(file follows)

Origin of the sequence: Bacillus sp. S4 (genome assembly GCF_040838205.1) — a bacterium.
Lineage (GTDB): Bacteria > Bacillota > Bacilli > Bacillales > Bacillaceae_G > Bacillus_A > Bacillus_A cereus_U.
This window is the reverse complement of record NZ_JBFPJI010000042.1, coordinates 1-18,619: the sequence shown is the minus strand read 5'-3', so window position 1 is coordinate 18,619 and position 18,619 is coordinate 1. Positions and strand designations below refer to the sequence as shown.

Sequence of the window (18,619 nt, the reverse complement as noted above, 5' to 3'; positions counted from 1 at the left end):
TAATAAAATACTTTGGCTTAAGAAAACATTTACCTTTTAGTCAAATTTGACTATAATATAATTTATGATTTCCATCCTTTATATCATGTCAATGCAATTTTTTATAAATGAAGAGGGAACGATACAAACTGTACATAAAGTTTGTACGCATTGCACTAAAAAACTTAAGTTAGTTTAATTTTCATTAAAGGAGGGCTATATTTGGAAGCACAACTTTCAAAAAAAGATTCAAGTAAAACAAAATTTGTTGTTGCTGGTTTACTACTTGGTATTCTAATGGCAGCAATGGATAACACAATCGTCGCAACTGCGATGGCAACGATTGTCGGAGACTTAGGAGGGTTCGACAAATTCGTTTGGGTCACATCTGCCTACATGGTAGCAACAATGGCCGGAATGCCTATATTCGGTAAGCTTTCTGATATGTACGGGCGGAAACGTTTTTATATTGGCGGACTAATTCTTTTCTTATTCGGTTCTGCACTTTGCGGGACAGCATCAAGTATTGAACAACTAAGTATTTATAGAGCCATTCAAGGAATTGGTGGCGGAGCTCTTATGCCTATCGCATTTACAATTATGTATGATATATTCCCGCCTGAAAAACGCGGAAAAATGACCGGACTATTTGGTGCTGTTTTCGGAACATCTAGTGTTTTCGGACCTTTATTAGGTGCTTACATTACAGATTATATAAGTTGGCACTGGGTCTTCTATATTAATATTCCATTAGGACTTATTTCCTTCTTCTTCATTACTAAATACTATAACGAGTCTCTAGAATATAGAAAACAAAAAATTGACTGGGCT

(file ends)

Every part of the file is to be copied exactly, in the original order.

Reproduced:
Origin of the sequence: Bacillus sp. S4 (genome assembly GCF_040838205.1) — a bacterium.
Lineage (GTDB): Bacteria > Bacillota > Bacilli > Bacillales > Bacillaceae_G > Bacillus_A > Bacillus_A cereus_U.
This window is the reverse complement of record NZ_JBFPJI010000042.1, coordinates 1-18,619: the sequence shown is the minus strand read 5'-3', so window position 1 is coordinate 18,619 and position 18,619 is coordinate 1. Positions and strand designations below refer to the sequence as shown.

Sequence of the window (18,619 nt, the reverse complement as noted above, 5' to 3'; positions counted from 1 at the left end):
TAATAAAATACTTTGGCTTAAGAAAACATTTACCTTTTAGTCAAATTTGACTATAATATAATTTATGATTTCCATCCTTTATATCATGTCAATGCAATTTTTTATAAATGAAGAGGGAACGATACAAACTGTACATAAAGTTTGTACGCATTGCACTAAAAAACTTAAGTTAGTTTAATTTTCATTAAAGGAGGGCTATATTTGGAAGCACAACTTTCAAAAAAAGATTCAAGTAAAACAAAATTTGTTGTTGCTGGTTTACTACTTGGTATTCTAATGGCAGCAATGGATAACACAATCGTCGCAACTGCGATGGCAACGATTGTCGGAGACTTAGGAGGGTTCGACAAATTCGTTTGGGTCACATCTGCCTACATGGTAGCAACAATGGCCGGAATGCCTATATTCGGTAAGCTTTCTGATATGTACGGGCGGAAACGTTTTTATATTGGCGGACTAATTCTTTTCTTATTCGGTTCTGCACTTTGCGGGACAGCATCAAGTATTGAACAACTAAGTATTTATAGAGCCATTCAAGGAATTGGTGGCGGAGCTCTTATGCCTATCGCATTTACAATTATGTATGATATATTCCCGCCTGAAAAACGCGGAAAAATGACCGGACTATTTGGTGCTGTTTTCGGAACATCTAGTGTTTTCGGACCTTTATTAGGTGCTTACATTACAGATTATATAAGTTGGCACTGGGTCTTCTATATTAATATTCCATTAGGACTTATTTCCTTCTTCTTCATTACTAAATACTATAACGAGTCTCTAGAATATAGAAAACAAAAAATTGACTGGGCT